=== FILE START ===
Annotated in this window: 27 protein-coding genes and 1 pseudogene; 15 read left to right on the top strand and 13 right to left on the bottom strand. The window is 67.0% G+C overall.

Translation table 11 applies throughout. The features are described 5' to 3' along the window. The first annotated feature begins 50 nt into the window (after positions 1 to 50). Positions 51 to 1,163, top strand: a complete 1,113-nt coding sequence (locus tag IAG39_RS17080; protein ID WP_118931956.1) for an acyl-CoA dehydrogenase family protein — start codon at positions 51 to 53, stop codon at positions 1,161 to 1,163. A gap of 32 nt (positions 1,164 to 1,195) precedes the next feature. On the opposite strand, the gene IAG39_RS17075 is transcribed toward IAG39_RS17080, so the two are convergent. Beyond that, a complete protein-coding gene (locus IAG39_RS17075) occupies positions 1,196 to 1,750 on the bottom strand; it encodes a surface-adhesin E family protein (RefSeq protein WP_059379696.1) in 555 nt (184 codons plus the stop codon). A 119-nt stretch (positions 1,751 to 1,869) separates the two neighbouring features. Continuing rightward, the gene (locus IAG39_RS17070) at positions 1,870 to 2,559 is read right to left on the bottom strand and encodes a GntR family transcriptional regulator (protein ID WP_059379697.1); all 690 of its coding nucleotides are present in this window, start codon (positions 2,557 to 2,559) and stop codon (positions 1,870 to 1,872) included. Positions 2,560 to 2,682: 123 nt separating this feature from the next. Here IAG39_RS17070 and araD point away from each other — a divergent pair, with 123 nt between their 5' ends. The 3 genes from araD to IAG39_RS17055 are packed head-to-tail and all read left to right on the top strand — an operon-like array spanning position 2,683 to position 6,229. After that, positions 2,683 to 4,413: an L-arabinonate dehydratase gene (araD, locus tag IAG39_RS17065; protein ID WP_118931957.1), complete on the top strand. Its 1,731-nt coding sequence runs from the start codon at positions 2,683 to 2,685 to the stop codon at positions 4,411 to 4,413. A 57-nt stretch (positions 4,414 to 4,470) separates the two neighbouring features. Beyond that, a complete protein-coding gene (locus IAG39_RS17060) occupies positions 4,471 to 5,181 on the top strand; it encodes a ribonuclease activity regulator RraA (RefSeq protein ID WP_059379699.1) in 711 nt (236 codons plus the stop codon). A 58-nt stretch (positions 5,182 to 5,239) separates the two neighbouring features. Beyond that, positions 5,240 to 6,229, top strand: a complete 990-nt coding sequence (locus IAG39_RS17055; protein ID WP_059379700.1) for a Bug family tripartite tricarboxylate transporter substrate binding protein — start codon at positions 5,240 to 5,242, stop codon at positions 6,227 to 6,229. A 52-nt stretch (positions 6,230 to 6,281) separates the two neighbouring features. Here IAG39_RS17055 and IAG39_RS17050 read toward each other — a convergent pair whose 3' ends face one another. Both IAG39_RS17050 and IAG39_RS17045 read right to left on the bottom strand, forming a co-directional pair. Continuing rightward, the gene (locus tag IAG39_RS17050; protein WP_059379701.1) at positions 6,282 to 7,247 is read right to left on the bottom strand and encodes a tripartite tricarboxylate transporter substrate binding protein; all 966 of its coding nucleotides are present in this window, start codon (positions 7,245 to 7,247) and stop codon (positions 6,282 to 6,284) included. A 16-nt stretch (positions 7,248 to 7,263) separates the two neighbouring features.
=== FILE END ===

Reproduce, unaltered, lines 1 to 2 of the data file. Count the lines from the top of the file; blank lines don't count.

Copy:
Annotated in this window: 27 protein-coding genes and 1 pseudogene; 15 read left to right on the top strand and 13 right to left on the bottom strand. The window is 67.0% G+C overall.

Translation table 11 applies throughout. The features are described 5' to 3' along the window. The first annotated feature begins 50 nt into the window (after positions 1 to 50). Positions 51 to 1,163, top strand: a complete 1,113-nt coding sequence (locus tag IAG39_RS17080; protein ID WP_118931956.1) for an acyl-CoA dehydrogenase family protein — start codon at positions 51 to 53, stop codon at positions 1,161 to 1,163. A gap of 32 nt (positions 1,164 to 1,195) precedes the next feature. On the opposite strand, the gene IAG39_RS17075 is transcribed toward IAG39_RS17080, so the two are convergent. Beyond that, a complete protein-coding gene (locus IAG39_RS17075) occupies positions 1,196 to 1,750 on the bottom strand; it encodes a surface-adhesin E family protein (RefSeq protein WP_059379696.1) in 555 nt (184 codons plus the stop codon). A 119-nt stretch (positions 1,751 to 1,869) separates the two neighbouring features. Continuing rightward, the gene (locus IAG39_RS17070) at positions 1,870 to 2,559 is read right to left on the bottom strand and encodes a GntR family transcriptional regulator (protein ID WP_059379697.1); all 690 of its coding nucleotides are present in this window, start codon (positions 2,557 to 2,559) and stop codon (positions 1,870 to 1,872) included. Positions 2,560 to 2,682: 123 nt separating this feature from the next. Here IAG39_RS17070 and araD point away from each other — a divergent pair, with 123 nt between their 5' ends. The 3 genes from araD to IAG39_RS17055 are packed head-to-tail and all read left to right on the top strand — an operon-like array spanning position 2,683 to position 6,229. After that, positions 2,683 to 4,413: an L-arabinonate dehydratase gene (araD, locus tag IAG39_RS17065; protein ID WP_118931957.1), complete on the top strand. Its 1,731-nt coding sequence runs from the start codon at positions 2,683 to 2,685 to the stop codon at positions 4,411 to 4,413. A 57-nt stretch (positions 4,414 to 4,470) separates the two neighbouring features. Beyond that, a complete protein-coding gene (locus IAG39_RS17060) occupies positions 4,471 to 5,181 on the top strand; it encodes a ribonuclease activity regulator RraA (RefSeq protein ID WP_059379699.1) in 711 nt (236 codons plus the stop codon). A 58-nt stretch (positions 5,182 to 5,239) separates the two neighbouring features. Beyond that, positions 5,240 to 6,229, top strand: a complete 990-nt coding sequence (locus IAG39_RS17055; protein ID WP_059379700.1) for a Bug family tripartite tricarboxylate transporter substrate binding protein — start codon at positions 5,240 to 5,242, stop codon at positions 6,227 to 6,229. A 52-nt stretch (positions 6,230 to 6,281) separates the two neighbouring features. Here IAG39_RS17055 and IAG39_RS17050 read toward each other — a convergent pair whose 3' ends face one another. Both IAG39_RS17050 and IAG39_RS17045 read right to left on the bottom strand, forming a co-directional pair. Continuing rightward, the gene (locus tag IAG39_RS17050; protein WP_059379701.1) at positions 6,282 to 7,247 is read right to left on the bottom strand and encodes a tripartite tricarboxylate transporter substrate binding protein; all 966 of its coding nucleotides are present in this window, start codon (positions 7,245 to 7,247) and stop codon (positions 6,282 to 6,284) included. A 16-nt stretch (positions 7,248 to 7,263) separates the two neighbouring features.